Bee & Equipment, Honey Sales & Maple Syrup Sales.

822 Echo Ridge Road, Kearney, Ontario, P0A 1M0 (705) 571-7082



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BEGINNING BEEKEEPING

Beekeeping is a very rewarding hobby. When you start you will find yourself wanting to go into the hive often, because you find out it is not a scary thing at all, you become attached to your hive and the little creatures that live in it. There is great satisfaction knowing that without you they can not survive. There used to be wild honey bees but these days with verroa mites and american foul brood it is not possible for them to live without a beekeeper to take care of them and control these pests and spores.

One of the things you need to consider in this fast paced world we live in is the time comittment you will need to make to take care of your bees.This is about 1/2 hour every 7-8 days on average (this can be adjusted if you have holidays or work away from home) to check for space, evidence of a queen, make sure there are no queen cells and make sure that your brood looks healthy (no pinholes, and no mumified larvae).

Now that you know you can commit that amount of time you are ready for the big leap! Keep in mind all the equipment to get started can be used over and over or even resold it is just the initial cost. these things can be used for a long time. I have a box at home that is over 100 years old and I have an extractor that was made in the 1920's (using it for display puposes only because it is galvanized). Point being it is long lasting.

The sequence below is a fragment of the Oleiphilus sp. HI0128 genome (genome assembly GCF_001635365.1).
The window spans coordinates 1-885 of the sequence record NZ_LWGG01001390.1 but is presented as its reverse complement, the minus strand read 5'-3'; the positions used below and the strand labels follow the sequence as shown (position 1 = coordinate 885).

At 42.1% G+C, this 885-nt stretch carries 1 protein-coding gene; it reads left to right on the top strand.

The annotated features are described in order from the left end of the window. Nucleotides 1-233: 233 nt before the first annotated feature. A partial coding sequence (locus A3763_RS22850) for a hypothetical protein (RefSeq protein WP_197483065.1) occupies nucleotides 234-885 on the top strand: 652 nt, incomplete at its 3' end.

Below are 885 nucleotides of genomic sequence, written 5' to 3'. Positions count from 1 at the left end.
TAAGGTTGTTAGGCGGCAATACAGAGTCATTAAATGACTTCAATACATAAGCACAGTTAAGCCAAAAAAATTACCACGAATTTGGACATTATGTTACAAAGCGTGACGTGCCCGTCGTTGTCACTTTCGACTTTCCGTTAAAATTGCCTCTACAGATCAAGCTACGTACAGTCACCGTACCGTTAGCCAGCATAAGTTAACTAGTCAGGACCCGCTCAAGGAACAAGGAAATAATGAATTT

A nucleus colony (nuc) is the best way to start for a new beekeeper. A 4 frame nuc is a small colony with the standard being two frames of brood, 1 frame of honey and pollen and a pulled frame for the queen to lay in. The box is full of bees with a queen eaither in a cage or loose in the hive. People sell different variations of this but this is the most common and is what I came up with when I first researched it. Approx Price in Canada is $200. and they can't be imported because of the different laws in place to protect our bees from variose desease that other countries have. The reason I say the nuc is the best way to start is it only has about 10,000 bees in it and when you put that in a 10 frame box it doesn't seem like very many bees compaired to opening a box with 50,000 bees. At least in my experience that is what i find.

Now the nuc needs to expand into a 8 or 10 frame deep hive body because the bees are always expanding during summer when there is a nectar flow. They just build and build until fall when it starts to cool down. Your two boxes that hold ten frames each with a bottom board, inner cover, lid and 16 frames will cost you approx. $140. now you can attempt to make these (all but the frames) but you must be sure the frames will fit.